Patience, Planning, Persistence Pays

If adults with ADHD can find ways to create their own destiny, they might not have to fear being fired or lose control over life.
ADHD & the City | posted by Jane D. | Tuesday May 19th - 11:18am
Filed Under: ADHD Career Paths, Self Esteem
Jane D.

The career counselor is working wonders. I met with her the other day (just before a phone interview!), and I told her that I've been told that I have ADHD.

To this day there's been a lot of fan fare before I talk to people about the attention deficit, even to those adults who have ADHD, too.

I decided to "come out" at the onset with the career counselor, since I figure she'll find it odd that after nearly six months of unemployment, I still struggle to write a single cover letter, or remember to follow up on leads and calls.

Interest hits and then wanes when it comes to potential careers. For a brief minute today I flirted with the idea of becoming a genetics counselor, and then I thought, what are you thinking, Jane? Are you nuts?

The career counselor reads me to a T. After doing a mock job interview, she said I needed to listen more carefully to the question being asked. Twice I seemed to misunderstand the question and give a vague, totally different answer.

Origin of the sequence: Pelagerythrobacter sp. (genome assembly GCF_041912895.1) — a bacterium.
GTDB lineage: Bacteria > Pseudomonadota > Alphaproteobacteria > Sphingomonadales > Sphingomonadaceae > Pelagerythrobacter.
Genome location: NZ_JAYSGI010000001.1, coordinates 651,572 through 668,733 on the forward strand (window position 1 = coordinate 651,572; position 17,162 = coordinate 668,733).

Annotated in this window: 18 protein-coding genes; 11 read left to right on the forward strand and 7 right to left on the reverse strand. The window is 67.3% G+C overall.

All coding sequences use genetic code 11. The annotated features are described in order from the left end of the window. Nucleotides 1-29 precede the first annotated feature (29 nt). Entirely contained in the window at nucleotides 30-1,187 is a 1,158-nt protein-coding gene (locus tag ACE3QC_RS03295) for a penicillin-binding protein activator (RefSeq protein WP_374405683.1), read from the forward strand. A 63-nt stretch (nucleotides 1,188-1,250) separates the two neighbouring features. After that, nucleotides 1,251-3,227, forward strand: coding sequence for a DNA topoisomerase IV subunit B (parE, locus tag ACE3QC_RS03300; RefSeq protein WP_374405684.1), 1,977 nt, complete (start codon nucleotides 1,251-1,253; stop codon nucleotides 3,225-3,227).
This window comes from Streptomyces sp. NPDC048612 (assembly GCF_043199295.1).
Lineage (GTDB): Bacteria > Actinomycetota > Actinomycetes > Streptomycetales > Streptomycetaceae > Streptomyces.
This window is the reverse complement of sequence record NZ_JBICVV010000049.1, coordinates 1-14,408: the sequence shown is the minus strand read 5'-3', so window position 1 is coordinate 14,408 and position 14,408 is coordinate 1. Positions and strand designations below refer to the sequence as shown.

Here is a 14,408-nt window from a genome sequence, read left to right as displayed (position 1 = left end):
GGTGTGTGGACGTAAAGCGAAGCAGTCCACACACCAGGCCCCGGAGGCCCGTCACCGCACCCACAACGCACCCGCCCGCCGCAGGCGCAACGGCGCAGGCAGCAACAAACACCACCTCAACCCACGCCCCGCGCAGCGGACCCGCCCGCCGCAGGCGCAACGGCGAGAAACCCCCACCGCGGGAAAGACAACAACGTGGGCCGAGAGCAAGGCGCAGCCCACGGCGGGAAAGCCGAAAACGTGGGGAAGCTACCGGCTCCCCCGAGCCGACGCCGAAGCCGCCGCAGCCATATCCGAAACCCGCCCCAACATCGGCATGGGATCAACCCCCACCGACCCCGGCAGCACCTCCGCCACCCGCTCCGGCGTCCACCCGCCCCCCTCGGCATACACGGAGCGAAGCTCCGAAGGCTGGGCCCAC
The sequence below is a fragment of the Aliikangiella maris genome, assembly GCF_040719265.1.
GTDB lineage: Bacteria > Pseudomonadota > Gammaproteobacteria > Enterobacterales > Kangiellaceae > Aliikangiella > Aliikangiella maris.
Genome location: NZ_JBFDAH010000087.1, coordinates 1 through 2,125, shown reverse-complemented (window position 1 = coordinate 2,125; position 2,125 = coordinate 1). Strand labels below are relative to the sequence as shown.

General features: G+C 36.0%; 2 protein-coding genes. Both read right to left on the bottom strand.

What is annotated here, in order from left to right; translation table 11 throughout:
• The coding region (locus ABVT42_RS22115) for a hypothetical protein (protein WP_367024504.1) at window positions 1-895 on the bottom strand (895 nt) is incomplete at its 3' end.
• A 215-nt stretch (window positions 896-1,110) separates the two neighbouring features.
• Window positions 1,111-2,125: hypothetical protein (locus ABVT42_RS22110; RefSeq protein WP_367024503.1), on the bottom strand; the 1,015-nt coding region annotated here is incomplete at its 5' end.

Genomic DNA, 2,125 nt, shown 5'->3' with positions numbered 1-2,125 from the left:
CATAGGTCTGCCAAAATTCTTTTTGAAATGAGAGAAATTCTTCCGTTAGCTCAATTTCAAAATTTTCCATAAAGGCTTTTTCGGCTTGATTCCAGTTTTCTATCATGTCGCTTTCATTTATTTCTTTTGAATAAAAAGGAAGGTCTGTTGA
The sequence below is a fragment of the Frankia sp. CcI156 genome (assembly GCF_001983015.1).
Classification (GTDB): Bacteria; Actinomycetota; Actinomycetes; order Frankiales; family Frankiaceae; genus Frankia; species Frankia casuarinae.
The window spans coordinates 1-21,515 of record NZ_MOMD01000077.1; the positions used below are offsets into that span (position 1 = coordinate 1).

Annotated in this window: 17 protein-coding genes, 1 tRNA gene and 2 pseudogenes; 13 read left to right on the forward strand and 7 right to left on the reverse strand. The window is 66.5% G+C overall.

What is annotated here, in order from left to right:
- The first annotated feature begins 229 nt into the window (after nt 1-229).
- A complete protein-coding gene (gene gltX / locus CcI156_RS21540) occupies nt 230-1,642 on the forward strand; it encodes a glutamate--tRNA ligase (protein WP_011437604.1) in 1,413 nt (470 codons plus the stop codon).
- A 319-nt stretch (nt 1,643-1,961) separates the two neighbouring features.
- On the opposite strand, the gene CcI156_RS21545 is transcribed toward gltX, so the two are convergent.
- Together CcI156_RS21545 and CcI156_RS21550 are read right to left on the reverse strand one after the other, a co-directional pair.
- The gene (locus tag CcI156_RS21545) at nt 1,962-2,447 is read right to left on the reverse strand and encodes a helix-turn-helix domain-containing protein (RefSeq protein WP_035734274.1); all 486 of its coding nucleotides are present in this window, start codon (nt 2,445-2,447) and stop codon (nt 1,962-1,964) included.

I also wasn't specific enough, she said. I needed to give an answer and back it up with examples. Despite the shaken self-confidence, I scored fairly high during the role-playing, but, as the career counselor said, I have to take a step back, write down the question, and take notes during the actual interview.

The father and stepmother meanwhile call the career counselor a little angel. "Well, I am paying her $160 an hour," I reminded them.

"Yeah, well, look at the Buddhaman," replied the father. "He took advantage of you and didn't do a damn thing." The father is right. The former shrink not only took my money but also took a nap during our therapy sessions.

So despite some uncertainty and the heavy task of reacquainting myself to networking and job seeking, I feel empowered. If I can be happy and make a living with ADHD, without a full-time employer—creating my own destiny, really—then I will never again fear being fired or have my fate in someone else's hands.

 

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